by Toby Chance MP - DA Shadow Minister of Business Development
Date: 14 September 2017
Type: Press Statement
Yesterday, the Small Enterprise Finance Agency (SEFA), released the findings of a forensic investigation into a R20 million loan deal it made to a failed chicken project in Mpumalanga. The findings were an indictment on SEFA’s corporate governance practices as it found instances of embezzlement, fraud, theft and poor internal controls.
The project involved the construction of four chicken houses for the rearing and sale of 50 000 chickens to be sold every 50 days to Kroons Abattoir (Pty) Ltd in an off-take agreement negotiated by the project’s technical partner, Super Grand (Pty) Ltd. Each chicken house was supposed to be run by a cooperative, and was projected to create over 20 jobs.
The DA is calling on the Portfolio Committee Chair, Hon Ruth Bhengu, to procced with urgency on the resolution passed by the Committee to ask the Auditor General to conduct an investigation into alleged corruption and maladministration in micro-financing institutions such as SEFA, SEDA and the Department itself.
Several of the Department’s programmes, notably the Cooperative Incentive Scheme, have been operating under the radar for years and their financial affairs need to be put under the microscope. Should instances of corruption be uncovered, perpetrators have to be identified and subjected to criminal investigation.
The investigation into the Mpumalanga chicken project came about after an oversight visit by the Portfolio Committee in March. Interestingly, SEFA had arranged the visit to give MPs insight into what it considered as a flagship project and model to be rolled out to the rest of the country.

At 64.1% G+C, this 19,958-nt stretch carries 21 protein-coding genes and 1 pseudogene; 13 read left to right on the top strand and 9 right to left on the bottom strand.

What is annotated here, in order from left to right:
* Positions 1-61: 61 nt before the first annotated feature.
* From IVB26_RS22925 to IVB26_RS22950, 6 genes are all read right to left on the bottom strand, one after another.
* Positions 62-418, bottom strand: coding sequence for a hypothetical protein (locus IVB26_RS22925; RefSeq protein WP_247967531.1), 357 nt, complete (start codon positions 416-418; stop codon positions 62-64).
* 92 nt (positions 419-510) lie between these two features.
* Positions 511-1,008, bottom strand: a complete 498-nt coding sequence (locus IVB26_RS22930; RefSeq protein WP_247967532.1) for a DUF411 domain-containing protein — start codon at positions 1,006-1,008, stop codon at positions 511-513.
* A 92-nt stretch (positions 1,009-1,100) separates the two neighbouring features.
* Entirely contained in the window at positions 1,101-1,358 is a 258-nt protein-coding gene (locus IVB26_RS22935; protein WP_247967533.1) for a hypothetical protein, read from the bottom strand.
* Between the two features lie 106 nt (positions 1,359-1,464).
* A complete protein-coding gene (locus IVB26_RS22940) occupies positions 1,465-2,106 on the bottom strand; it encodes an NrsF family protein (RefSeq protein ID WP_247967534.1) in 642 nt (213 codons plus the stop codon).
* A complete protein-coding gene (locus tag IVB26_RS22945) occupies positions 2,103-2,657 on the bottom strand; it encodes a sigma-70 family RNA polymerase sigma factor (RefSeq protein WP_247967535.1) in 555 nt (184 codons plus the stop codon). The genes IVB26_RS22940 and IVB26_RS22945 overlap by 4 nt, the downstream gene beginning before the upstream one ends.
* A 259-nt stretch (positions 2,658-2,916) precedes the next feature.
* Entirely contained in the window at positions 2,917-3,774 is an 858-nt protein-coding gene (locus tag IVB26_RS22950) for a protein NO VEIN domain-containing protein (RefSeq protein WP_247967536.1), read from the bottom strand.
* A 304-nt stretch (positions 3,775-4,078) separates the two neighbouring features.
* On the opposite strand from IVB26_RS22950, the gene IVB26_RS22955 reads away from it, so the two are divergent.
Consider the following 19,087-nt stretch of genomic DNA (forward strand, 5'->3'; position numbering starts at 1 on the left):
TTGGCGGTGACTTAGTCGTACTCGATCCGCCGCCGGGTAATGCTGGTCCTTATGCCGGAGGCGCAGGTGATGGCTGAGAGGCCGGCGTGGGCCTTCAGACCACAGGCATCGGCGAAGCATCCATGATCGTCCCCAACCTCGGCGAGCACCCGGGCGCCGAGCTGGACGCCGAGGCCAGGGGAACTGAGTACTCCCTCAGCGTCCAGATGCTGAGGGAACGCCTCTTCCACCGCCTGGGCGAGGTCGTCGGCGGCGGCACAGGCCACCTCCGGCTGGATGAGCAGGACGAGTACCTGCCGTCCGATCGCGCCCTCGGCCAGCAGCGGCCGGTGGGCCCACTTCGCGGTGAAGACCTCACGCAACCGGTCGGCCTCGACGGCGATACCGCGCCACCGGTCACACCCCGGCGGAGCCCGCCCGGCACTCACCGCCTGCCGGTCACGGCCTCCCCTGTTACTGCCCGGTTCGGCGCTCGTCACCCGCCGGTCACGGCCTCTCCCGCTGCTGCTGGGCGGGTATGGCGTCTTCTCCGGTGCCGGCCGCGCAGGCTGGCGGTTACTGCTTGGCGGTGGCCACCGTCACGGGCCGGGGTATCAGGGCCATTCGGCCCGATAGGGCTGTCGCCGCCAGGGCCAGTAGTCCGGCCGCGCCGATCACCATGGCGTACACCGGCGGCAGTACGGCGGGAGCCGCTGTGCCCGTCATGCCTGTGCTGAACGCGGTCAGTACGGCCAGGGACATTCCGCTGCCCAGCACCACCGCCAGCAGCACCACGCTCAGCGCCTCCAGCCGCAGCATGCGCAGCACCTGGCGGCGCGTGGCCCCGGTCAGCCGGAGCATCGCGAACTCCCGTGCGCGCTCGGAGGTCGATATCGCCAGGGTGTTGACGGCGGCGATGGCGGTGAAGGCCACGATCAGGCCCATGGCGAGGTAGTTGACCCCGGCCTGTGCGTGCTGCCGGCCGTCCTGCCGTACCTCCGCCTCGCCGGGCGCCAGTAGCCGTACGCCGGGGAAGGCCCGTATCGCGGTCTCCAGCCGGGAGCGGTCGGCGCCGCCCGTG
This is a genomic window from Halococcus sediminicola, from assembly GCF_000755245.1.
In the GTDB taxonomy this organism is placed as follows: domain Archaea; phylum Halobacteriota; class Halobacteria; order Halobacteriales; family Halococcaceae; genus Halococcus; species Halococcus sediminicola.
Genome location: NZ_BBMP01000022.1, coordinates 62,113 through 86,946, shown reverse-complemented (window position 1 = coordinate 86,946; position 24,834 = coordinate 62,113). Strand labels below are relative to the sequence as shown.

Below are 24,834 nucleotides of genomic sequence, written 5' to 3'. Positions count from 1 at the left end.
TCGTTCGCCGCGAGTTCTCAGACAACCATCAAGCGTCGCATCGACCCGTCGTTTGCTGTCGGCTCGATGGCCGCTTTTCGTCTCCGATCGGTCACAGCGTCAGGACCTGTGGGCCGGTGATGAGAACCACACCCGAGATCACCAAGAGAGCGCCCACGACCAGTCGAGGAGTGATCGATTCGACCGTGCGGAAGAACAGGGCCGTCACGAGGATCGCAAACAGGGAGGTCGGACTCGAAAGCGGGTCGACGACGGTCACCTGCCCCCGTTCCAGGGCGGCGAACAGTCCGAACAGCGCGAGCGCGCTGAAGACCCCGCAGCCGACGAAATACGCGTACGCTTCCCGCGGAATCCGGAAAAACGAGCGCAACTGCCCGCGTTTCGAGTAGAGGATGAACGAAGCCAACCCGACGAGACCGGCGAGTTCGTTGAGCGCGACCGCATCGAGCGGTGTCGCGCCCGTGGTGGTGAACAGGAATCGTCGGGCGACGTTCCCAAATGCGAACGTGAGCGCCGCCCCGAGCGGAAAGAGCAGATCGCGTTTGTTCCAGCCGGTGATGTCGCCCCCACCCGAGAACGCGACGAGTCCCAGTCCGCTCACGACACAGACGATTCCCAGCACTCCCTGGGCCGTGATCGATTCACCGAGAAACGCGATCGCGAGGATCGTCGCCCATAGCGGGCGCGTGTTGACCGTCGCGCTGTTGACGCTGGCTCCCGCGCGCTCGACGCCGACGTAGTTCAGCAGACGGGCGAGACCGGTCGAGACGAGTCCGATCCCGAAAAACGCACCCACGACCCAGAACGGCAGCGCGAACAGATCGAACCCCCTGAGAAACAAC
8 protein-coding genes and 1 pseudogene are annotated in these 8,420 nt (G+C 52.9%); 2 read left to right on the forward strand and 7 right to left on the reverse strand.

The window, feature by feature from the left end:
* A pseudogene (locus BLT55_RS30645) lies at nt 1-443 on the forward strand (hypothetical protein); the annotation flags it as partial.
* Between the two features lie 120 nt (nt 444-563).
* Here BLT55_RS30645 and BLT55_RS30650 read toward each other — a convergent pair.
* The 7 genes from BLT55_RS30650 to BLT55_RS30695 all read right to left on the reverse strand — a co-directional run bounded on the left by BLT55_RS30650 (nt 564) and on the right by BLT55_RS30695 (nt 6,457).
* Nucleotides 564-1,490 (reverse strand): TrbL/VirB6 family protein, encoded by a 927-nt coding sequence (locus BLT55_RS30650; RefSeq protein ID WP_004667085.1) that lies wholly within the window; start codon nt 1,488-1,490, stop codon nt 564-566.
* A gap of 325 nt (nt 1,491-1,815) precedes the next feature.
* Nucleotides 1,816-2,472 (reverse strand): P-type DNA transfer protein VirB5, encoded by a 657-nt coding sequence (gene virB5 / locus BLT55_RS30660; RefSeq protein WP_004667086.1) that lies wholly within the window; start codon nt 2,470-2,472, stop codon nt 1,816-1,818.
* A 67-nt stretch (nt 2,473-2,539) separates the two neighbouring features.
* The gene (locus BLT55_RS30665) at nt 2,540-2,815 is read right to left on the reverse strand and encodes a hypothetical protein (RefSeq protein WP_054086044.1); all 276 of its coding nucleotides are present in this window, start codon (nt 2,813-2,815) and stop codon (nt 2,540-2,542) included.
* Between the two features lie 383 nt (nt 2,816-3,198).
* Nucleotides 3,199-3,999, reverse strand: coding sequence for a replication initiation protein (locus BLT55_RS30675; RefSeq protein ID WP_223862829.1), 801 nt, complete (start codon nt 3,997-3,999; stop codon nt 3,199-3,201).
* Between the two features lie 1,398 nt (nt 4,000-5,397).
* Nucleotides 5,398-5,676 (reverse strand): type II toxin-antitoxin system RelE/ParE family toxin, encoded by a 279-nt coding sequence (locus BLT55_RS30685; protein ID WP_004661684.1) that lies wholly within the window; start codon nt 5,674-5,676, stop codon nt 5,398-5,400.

Instead of a successful poultry project, the committee uncovered chicken co-ops that had not been paid and two chicken houses that were incomplete. This was despite SEFA having disbursed R17 million of the loan amount needed to fund the project.
A prima facie case of corruption and maladministration led to SEFA’s internal audit department conducting an investigation.
Among its findings were:
· fraud and embezzlement by Super Grand and the supplier of the chicken houses, Eagle Eye, amounting to R5,9 million
· forgery of contracts and other documents by Super Grand
· fraud and theft by Super Grand of funds intended as working capital for the cooperatives
· a faulty due diligence process within SEFA as well as a failure to complete key legal agreements and conditions prior to disbursement of funds.
As a consequence of the investigation, SEFA has opened criminal cases against Super Grand and Eagle Eye and suspended senior executives and managers overseeing the project pending further investigation.
Under questioning by members of the Portfolio Committee, SEFA board Chairperson Hlonela Lupuwana-Pemba gave assurances that SEFA was serious about uncovering any other suspected cases of fraud within the organisation and promised to release the full report to the Committee.
South Africa cannot afford for efforts at job creation to suffer at the hands of corrupt officials who are meant to support small businesses. The DA will continue to hold them to account and hold Minister Zulu ultimately responsible for casting a blind eye over her department for far too long.